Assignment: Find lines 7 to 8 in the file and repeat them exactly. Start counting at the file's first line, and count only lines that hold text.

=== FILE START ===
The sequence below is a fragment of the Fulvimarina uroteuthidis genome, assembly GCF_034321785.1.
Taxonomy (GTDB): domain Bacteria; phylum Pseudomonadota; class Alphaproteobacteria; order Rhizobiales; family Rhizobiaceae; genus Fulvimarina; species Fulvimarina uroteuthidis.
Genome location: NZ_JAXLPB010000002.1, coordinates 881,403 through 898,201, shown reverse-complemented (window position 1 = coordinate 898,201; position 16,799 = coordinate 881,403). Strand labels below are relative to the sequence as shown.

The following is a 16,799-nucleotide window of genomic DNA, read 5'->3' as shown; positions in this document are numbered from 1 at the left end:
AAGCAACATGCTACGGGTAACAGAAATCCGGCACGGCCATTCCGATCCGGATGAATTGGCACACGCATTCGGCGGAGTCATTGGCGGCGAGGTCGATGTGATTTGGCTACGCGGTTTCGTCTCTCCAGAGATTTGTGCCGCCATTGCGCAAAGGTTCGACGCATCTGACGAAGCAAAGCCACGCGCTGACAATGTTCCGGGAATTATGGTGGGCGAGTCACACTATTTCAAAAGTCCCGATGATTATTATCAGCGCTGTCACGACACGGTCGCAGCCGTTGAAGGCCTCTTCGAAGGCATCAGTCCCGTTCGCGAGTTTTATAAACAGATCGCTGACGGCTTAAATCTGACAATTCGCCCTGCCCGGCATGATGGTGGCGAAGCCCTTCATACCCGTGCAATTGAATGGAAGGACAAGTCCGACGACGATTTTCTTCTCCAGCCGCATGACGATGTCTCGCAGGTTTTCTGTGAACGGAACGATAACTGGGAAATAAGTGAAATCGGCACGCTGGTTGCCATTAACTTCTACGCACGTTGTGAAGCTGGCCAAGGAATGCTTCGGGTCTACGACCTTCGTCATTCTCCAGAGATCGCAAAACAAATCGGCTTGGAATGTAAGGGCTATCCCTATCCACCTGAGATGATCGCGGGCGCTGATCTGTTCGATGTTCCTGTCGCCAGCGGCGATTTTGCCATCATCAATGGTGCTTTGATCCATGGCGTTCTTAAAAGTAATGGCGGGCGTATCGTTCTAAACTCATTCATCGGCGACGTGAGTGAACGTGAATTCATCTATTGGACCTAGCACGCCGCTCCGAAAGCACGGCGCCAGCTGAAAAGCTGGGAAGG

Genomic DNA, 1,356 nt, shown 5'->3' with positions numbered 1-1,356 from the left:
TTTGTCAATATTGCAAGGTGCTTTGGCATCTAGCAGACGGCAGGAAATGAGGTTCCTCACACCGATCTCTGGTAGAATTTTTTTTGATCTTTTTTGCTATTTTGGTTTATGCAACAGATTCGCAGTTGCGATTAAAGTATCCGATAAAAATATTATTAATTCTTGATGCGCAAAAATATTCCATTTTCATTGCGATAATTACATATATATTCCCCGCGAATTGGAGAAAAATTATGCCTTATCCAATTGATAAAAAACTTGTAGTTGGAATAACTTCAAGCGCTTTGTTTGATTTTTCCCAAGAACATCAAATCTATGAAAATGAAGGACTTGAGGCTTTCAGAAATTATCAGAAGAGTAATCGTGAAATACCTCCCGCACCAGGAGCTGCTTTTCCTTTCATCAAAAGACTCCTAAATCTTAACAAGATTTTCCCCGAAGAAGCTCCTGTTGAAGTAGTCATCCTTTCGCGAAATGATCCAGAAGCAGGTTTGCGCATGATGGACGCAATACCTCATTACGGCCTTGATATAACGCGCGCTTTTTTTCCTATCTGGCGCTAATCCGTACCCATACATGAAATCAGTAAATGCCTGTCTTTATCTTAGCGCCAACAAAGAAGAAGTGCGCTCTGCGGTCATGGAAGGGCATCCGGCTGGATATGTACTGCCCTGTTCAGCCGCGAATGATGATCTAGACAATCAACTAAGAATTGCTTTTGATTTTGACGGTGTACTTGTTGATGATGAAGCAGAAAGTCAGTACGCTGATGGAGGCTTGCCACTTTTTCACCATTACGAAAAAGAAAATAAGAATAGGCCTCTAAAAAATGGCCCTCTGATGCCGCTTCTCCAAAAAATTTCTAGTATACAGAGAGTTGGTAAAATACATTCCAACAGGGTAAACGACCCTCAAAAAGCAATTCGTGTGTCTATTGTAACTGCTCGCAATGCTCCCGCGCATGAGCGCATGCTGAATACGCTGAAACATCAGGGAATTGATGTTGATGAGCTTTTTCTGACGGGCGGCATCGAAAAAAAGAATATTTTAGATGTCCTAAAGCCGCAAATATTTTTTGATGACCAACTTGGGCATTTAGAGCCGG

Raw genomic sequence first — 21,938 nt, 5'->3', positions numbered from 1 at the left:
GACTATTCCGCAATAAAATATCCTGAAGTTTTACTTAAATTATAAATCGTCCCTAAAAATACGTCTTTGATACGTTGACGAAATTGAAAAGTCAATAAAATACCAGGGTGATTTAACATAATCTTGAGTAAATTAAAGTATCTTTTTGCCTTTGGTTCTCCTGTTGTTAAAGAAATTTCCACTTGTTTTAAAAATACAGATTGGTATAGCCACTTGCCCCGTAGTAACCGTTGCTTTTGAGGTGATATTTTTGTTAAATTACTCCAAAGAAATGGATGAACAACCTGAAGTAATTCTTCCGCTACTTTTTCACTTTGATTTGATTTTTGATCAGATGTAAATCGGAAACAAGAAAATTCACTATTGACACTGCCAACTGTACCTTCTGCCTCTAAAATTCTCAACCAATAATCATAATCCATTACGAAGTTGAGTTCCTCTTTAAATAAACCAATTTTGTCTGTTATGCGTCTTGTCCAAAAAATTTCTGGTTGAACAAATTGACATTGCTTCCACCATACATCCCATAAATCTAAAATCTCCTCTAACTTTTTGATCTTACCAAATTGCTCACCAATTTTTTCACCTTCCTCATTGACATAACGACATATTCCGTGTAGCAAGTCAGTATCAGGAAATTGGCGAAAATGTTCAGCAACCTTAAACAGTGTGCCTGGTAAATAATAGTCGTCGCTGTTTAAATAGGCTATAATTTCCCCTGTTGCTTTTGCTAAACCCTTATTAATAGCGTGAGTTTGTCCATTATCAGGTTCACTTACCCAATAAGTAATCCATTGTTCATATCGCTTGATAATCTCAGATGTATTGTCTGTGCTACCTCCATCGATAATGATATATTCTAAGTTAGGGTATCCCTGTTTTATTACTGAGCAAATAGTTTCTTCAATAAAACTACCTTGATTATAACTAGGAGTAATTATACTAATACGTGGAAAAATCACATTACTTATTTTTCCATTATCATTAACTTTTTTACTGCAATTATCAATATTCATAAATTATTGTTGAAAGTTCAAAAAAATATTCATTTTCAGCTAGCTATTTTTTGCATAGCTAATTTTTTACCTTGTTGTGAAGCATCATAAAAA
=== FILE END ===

TTTGTCAATATTGCAAGGTGCTTTGGCATCTAGCAGACGGCAGGAAATGAGGTTCCTCACACCGATCTCTGGTAGAATTTTTTTTGATCTTTTTTGCTATTTTGGTTTATGCAACAGATTCGCAGTTGCGATTAAAGTATCCGATAAAAATATTATTAATTCTTGATGCGCAAAAATATTCCATTTTCATTGCGATAATTACATATATATTCCCCGCGAATTGGAGAAAAATTATGCCTTATCCAATTGATAAAAAACTTGTAGTTGGAATAACTTCAAGCGCTTTGTTTGATTTTTCCCAAGAACATCAAATCTATGAAAATGAAGGACTTGAGGCTTTCAGAAATTATCAGAAGAGTAATCGTGAAATACCTCCCGCACCAGGAGCTGCTTTTCCTTTCATCAAAAGACTCCTAAATCTTAACAAGATTTTCCCCGAAGAAGCTCCTGTTGAAGTAGTCATCCTTTCGCGAAATGATCCAGAAGCAGGTTTGCGCATGATGGACGCAATACCTCATTACGGCCTTGATATAACGCGCGCTTTTTTTCCTATCTGGCGCTAATCCGTACCCATACATGAAATCAGTAAATGCCTGTCTTTATCTTAGCGCCAACAAAGAAGAAGTGCGCTCTGCGGTCATGGAAGGGCATCCGGCTGGATATGTACTGCCCTGTTCAGCCGCGAATGATGATCTAGACAATCAACTAAGAATTGCTTTTGATTTTGACGGTGTACTTGTTGATGATGAAGCAGAAAGTCAGTACGCTGATGGAGGCTTGCCACTTTTTCACCATTACGAAAAAGAAAATAAGAATAGGCCTCTAAAAAATGGCCCTCTGATGCCGCTTCTCCAAAAAATTTCTAGTATACAGAGAGTTGGTAAAATACATTCCAACAGGGTAAACGACCCTCAAAAAGCAATTCGTGTGTCTATTGTAACTGCTCGCAATGCTCCCGCGCATGAGCGCATGCTGAATACGCTGAAACATCAGGGAATTGATGTTGATGAGCTTTTTCTGACGGGCGGCATCGAAAAAAAGAATATTTTAGATGTCCTAAAGCCGCAAATATTTTTTGATGACCAACTTGGGCATTTAGAGCCGG

Raw genomic sequence first — 21,938 nt, 5'->3', positions numbered from 1 at the left: